|Re: equity caps: cohousing context as asset or liability||<– Date –> <– Thread –>|
|From: Hans Tilstra (hanstilstrarabbit.com.au)|
|Date: Thu, 12 Aug 1999 19:44:47 -0600 (MDT)|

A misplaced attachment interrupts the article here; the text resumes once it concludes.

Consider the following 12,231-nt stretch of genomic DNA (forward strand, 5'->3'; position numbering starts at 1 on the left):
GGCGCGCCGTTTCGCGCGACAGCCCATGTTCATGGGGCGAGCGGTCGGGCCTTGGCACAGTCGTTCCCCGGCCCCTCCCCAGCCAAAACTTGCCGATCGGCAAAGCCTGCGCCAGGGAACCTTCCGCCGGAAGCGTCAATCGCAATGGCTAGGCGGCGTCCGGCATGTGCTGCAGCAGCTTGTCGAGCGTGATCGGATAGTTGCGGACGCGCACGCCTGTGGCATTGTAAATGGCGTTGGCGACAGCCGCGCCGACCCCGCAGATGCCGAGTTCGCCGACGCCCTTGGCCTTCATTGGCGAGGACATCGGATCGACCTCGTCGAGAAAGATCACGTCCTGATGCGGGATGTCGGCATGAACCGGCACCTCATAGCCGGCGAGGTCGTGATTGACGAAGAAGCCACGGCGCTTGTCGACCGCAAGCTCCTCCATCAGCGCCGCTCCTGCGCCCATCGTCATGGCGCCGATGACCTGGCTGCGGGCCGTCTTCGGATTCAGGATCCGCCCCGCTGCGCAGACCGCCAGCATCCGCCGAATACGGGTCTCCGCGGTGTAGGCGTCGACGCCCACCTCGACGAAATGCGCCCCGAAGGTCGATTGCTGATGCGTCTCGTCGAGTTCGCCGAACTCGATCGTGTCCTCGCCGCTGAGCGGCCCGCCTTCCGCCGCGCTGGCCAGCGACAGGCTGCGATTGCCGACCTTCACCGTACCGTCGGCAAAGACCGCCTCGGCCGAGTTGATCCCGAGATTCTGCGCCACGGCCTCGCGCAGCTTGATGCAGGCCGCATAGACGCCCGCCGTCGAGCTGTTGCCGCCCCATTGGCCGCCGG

thought provoking discussion! I am endeavouring to sell the whole concept of cohousing, in the hypothetical possibility that the cohousing context adds value to the house itself. So, -by design-, can the cohousing context become a financial asset or does it end up a liability in relation to the value of the units? McCamant and Durrett contrasted communities organised around ideological beliefs with the plain desire for a more practial and social home environment. So, do I speak & act for myself or do I have a hidden sense of doing this for someone else? Having worked in human services for the last ten years, I'm increasingly wary of caring motives, compared to a frankness about the market realities. Other story. I imagine that keeping up with the market adds to a sense of security and choice. Yes, I would try to screen out speculators in the beginning, so as to avoid freeriding. Yet, when the cohousing project is established, I'd want the market to decide the value of the units. Mind you, in Western Australia the state government has been actively involved in supporting the establishment of cohousing projects. My first impression of one of the projects visited was, that the participants accommodated the cohousing idea in the developing stages and gradually ignored the common house once they had their unit. Beatiful shared native garden, very low rent but little "co". I like the Danishness of cohousing. I like idea that cohousing is more likely to attract well educated people who presumably like other people. I like the freedom that people will be able to smoke cigars, vote for gun ownership, whatever. In their own units. Hans Tilstra www.vicnet.net.au/~cohouse/
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